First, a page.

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Dealing with Creditors and Collectors

  • Jun 18 2014

Since the economy took a hit a few years back, many of us have been struggling more than usual with debt.  If you have been unable to keep up with you bills you are probably being contacted daily by creditors and/ or debt collectors.  Although these individuals may not be friendliest or the most sympathetic, they may be willing to strike a deal with you if you have the tools necessary to negotiate with them.

When negotiating with representatives it is in your best interests to tell the truth.  But, they don’t want to hear every detail so give it to them as concisely as possible.  Give them just enough information to understand that hardship is present and that you are trying to catch up.  Also, stay calm! These representatives can be unpleasant to deal with but try not to lose your cool.  If you feel yourself getting to that point, let them know you will call them back and end the call.  You can also let them know that you are going to record the conversation and do so if you think this may keep them in line.

Don’t be afraid to ask questions.  These are your finances and you have a right to all the information.  You should also take notes.  Approach these calls as professional situations and note who you spoke to, when and what about. This can help document if any illegal practices were used.  Another important tip is to pay attention to your mail.  Don’t ignore it.  Open the mail, read it and organize it in a file so that you have complete records.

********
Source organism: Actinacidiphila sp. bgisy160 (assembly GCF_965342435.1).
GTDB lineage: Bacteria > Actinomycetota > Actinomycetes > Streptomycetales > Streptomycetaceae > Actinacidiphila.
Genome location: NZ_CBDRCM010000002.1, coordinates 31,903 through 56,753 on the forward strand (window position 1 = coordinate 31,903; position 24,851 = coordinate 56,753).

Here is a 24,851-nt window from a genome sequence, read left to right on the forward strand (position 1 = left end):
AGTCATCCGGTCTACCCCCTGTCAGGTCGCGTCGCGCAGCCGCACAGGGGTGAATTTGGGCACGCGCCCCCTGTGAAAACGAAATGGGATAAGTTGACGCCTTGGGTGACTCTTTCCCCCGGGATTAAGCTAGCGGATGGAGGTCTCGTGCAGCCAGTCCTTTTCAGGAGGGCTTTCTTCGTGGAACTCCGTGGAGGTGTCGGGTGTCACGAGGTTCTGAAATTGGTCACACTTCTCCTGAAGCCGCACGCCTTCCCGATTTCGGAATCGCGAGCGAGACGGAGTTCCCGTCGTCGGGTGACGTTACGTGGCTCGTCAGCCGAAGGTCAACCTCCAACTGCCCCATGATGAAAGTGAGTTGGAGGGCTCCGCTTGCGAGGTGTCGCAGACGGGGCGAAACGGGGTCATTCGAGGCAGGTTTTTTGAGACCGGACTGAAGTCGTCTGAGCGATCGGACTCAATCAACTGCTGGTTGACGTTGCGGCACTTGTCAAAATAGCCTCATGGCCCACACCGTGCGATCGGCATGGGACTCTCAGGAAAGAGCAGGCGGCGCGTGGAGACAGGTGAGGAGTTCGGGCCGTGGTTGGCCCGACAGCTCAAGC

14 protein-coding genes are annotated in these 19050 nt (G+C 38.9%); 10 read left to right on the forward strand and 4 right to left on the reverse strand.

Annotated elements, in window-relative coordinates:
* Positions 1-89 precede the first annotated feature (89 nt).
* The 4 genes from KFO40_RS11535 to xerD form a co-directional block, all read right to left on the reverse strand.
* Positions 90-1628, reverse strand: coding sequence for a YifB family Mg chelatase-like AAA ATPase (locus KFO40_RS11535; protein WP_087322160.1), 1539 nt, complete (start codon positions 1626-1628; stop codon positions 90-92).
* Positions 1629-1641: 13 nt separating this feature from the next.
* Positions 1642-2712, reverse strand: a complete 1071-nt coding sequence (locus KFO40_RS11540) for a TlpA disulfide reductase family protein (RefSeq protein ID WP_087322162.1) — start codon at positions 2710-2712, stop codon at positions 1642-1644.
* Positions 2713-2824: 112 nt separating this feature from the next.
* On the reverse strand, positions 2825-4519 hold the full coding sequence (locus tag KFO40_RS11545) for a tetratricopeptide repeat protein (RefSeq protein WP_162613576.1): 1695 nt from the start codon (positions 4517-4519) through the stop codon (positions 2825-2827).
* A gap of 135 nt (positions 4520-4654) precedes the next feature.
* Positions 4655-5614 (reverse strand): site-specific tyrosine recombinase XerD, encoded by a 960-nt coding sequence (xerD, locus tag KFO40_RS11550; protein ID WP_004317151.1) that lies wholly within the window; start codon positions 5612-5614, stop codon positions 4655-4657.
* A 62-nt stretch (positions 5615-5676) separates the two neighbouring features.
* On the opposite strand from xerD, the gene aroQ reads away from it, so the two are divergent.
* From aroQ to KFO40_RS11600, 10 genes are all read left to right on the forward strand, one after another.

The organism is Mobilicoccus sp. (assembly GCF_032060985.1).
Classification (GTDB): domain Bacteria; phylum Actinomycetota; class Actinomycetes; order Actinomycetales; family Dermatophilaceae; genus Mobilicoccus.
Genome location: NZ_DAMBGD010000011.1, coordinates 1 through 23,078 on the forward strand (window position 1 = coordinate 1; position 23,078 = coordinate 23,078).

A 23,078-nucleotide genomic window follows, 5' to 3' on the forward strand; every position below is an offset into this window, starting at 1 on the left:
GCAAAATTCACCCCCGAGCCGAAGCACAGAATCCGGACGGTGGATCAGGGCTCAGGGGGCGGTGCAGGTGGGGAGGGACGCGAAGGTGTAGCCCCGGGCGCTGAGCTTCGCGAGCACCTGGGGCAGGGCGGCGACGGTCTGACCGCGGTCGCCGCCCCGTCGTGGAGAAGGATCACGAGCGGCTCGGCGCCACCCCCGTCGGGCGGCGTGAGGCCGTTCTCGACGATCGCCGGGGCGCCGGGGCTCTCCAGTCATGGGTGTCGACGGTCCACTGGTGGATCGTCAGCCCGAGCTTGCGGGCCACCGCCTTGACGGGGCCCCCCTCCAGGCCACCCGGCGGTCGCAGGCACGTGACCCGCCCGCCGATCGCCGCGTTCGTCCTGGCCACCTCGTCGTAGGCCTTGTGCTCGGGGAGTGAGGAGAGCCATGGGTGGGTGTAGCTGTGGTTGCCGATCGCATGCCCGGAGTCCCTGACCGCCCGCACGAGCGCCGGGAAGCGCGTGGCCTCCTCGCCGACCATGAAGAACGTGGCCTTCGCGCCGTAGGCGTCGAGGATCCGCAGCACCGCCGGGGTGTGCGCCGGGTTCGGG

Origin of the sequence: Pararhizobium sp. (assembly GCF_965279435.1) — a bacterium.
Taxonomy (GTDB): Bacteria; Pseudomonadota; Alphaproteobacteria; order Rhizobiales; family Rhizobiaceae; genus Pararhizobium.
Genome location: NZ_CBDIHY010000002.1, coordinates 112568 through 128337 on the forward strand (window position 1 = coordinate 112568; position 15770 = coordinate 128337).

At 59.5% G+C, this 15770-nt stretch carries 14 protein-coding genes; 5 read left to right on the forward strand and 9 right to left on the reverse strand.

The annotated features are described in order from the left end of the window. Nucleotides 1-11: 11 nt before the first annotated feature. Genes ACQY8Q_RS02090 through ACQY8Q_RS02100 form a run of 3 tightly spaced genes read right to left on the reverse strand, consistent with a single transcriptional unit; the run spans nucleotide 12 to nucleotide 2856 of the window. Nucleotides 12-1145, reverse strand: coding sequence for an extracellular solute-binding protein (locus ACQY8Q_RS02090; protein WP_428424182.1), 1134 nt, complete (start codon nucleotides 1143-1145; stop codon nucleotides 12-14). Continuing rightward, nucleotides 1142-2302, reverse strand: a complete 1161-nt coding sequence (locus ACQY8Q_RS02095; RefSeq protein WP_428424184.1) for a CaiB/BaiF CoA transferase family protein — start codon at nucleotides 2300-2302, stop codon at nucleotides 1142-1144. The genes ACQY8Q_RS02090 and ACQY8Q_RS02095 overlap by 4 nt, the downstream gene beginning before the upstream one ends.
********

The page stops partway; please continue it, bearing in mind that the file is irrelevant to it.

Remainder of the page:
When it comes to negotiating a settlement number, be realistic.  By this point, you should have thoroughly reviewed your finances and should know what you can afford.  If you are able to make a lump sum payment that may be in your best interests as you usually end up paying more if you set up installments.  Also, go directly to the creditor if you can.  Do your best to deal with missed payments early on so that you are dealing with the actual creditor and not some debt collector who has purchased the debt.  If you don’t think you are making any progress or you don’t think you can handle the negotiations, contact an attorney to protect your rights.

The most important thing is to resolve your debts and then move on.  The past is the past.  You can and should start building better credit from here on out.

If you need assistance dealing with creditors or debt collectors contact Fitzgerald Campbell at (866) 927-8289 for a free consultation.

Posted in: Collection Harassment, Debt Collections